What happens when you wipeout in a drysuit?

What happens when you wipeout in a drysuit?

posted in: Newquay, Surf | 7

*Scroll down for videos*

Good question isn’t it? And I bet some of you are even thinking ‘what happens when you surf in a drysuit?’.

Well today I had my first experience of both. Ocean Rodeo make this suit, it’s called the Surf Dry, and it’s designed specifically for surfing, kiting and standup paddle in waves. Traditional drysuits are OK for flat water kiting or standup, but because they trap so much air they stop you from being about to duck dive or swim underwater, and their flapiness creates drag when you are swimming. The Surf Dry gets round this with a specially designed micro-thin wetsuit that slips over the top, squeezing all the air out so you can get underwater, and keeps it all snug to your skin so it performs more like a regular wetsuit when you’re moving through the water.

Freedom of movement in the Surf Dry

Anyway I had my reservations as to whether the Surf Dry would be a good suit for the sort of adventures we get up to around here, so on this most ragged and rough of days, I donned one and went for a dip. I went to Towan with its typically questionable wave quality but the swell was humping in and closing out on a shallow sandbar, resulting in a perfect stunt wave forย  plenty of tumbles and several drillings down to the sea floor.

Surviving wipeouts
After the first one, any thoughts of water ingress, the suit damaging (I actually landed on my fins at one point, got tangled in my leash at another) or coming undone were dispelled. I’d go as far as to say today the Surf Dry felt more secure than my regular wetsuit, because when I’m getting drilled in my regular wetsuit it lets water in, or ‘flushes’ and that’s rather unpleasant in the depths of winter. At the end of the sesh, I peeled off the two outer layers and the only trace of moisture on my thermals was against the wrist and neck seals where the seals prevented the suit from breathing – it was a touch of sweat. The rest of the thermals and of course me, were bone dry. If you take a really bad tumble or go really deep, any residual air in the suit compresses and forces against any water trying to creep into the seals, but really, once you see those seals for yourself, you’ll understand why they keep you so dry.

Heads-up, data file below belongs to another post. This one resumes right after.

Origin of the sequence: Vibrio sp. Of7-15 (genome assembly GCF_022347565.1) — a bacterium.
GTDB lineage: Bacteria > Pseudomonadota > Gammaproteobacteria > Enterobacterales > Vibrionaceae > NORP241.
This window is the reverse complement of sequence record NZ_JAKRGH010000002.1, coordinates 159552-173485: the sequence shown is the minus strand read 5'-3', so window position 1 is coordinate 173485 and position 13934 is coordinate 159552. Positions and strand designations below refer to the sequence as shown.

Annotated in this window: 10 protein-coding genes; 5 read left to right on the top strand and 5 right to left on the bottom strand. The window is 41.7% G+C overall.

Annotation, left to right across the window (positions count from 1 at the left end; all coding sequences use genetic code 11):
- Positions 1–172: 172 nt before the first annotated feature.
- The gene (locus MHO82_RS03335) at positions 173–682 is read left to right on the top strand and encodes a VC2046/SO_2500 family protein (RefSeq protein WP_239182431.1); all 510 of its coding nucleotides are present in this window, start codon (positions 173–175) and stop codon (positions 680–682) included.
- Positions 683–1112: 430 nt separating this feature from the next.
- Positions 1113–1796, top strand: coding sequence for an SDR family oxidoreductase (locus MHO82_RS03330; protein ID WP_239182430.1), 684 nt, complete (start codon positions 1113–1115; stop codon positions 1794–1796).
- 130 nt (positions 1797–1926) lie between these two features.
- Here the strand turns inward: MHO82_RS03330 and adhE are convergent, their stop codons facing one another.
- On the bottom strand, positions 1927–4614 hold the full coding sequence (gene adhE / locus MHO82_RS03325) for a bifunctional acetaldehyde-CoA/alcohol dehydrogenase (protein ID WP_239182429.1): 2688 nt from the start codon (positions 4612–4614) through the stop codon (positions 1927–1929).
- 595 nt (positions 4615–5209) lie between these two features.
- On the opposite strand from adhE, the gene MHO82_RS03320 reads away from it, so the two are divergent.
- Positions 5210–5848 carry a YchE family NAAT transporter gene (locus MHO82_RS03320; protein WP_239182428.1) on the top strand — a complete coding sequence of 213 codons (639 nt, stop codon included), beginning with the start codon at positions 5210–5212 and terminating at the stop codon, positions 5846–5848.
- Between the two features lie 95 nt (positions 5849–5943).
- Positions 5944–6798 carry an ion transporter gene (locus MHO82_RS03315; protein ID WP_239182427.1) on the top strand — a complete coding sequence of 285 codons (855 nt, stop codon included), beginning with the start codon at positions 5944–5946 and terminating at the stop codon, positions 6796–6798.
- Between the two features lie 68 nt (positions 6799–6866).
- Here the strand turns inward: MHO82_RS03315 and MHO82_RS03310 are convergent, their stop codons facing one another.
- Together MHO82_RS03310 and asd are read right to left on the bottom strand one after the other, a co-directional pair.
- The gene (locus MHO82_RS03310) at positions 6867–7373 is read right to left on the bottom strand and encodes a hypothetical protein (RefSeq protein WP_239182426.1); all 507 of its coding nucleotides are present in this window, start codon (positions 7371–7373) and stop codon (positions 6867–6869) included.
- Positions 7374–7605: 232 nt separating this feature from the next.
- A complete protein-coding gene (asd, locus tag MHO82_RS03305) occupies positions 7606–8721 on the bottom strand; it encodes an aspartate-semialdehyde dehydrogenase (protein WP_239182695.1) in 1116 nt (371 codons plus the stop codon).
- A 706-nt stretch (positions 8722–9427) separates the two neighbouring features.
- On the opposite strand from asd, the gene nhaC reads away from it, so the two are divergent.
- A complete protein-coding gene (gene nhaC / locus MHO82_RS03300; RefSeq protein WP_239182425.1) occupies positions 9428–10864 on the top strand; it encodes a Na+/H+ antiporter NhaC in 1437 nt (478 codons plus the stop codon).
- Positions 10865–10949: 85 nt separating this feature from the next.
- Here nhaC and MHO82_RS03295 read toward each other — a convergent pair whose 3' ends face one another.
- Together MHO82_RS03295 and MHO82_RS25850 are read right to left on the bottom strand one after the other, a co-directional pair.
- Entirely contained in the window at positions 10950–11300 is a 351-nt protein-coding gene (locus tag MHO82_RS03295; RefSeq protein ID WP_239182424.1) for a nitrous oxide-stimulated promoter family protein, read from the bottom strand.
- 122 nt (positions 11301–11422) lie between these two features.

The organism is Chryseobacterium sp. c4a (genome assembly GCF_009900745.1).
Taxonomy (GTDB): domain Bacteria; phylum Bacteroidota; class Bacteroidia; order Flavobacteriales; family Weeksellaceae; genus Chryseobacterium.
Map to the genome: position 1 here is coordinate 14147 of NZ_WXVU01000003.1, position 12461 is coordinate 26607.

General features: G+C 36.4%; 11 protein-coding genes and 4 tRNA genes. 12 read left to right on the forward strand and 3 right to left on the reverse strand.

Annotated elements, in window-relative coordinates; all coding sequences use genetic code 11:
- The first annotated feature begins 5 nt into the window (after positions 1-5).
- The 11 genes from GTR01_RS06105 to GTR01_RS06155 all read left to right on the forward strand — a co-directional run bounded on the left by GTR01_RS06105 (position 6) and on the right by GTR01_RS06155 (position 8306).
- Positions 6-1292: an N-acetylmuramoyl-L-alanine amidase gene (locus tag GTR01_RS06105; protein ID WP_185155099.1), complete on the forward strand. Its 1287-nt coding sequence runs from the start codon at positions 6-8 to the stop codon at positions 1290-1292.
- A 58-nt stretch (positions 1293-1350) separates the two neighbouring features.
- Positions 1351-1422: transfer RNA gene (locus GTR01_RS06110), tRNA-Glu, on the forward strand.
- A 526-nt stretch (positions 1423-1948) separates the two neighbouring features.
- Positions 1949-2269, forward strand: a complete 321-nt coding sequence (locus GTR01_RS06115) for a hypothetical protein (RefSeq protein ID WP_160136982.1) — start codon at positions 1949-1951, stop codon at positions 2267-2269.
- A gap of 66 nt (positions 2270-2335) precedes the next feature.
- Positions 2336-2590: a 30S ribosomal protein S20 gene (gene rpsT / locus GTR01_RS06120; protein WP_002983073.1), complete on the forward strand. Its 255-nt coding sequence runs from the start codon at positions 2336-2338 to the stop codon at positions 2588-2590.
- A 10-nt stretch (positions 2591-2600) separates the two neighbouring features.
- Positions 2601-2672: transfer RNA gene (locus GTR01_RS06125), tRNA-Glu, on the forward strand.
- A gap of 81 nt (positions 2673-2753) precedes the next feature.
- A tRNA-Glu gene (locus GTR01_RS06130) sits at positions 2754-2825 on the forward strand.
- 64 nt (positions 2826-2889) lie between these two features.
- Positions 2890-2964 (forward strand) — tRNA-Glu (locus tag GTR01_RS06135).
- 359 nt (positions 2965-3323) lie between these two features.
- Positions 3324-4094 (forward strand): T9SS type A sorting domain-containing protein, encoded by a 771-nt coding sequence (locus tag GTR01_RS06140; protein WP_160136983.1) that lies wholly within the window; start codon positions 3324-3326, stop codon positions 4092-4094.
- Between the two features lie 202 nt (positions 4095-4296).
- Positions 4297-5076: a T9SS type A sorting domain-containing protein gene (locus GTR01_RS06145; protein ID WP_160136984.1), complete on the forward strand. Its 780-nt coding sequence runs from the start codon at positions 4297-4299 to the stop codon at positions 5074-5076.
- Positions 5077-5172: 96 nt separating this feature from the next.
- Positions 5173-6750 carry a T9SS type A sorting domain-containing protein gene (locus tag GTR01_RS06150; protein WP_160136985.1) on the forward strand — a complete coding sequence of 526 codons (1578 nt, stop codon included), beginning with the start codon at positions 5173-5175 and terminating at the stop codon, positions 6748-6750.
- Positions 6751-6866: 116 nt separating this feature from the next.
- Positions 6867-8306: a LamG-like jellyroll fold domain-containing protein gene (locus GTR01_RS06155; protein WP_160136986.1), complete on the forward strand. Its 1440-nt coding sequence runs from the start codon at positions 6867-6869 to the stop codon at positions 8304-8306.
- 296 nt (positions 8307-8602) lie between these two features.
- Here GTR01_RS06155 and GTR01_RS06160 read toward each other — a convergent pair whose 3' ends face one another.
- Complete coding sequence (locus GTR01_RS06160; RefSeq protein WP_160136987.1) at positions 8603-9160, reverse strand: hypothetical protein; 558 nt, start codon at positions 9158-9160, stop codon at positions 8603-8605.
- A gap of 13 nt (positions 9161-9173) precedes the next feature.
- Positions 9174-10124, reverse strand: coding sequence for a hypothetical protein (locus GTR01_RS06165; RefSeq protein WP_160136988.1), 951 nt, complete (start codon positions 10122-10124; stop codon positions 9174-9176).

Surviving damage

The drysuit core itself (the middle, baggy layer) is practically industrial or military looking in its construction. It wouldn’t be unreasonable to suppose that it would be more durable than a super stretch winter wetty. Any cut or abrasion that goes through this suit will do the same at least to a regular wetsuit. The Surfdry won’t fill up with water any more than a wetsuit would either thanks to its outer layer keeping things tight. I think really though the day something goes through this suit is the day you’re going to get some good stitches in your own skin.


I got hot today. If you were around in Cornwall today you’ll know it was cold, the weather was absolutely shit house. Getting into the water, being in the water, getting out of it and walking home or driving home in your bone dry thermals, the wetsuit experience is just not comparable to a drysuit. Add to the fact that you WILL be climbing into a wet wetsuit this winter, and that can’t happen with the Surf Dry since it’s always dry on the inside. Put it like this: you’re going into a freezing environment. To keep you warm, do you choose to trap against your body a) a layer of cold water that you need to heat up or b) some nice warm air from your house / van? It’s like central heating vs crappy night storage my friend.

Would you like to go surfing in your toasty jim-jams?


It’s like surfing in your pyjamas. Loose, free, noticebly less restriction around the shoulders, everything flexes as though you are in soft clothing.Very comfortable.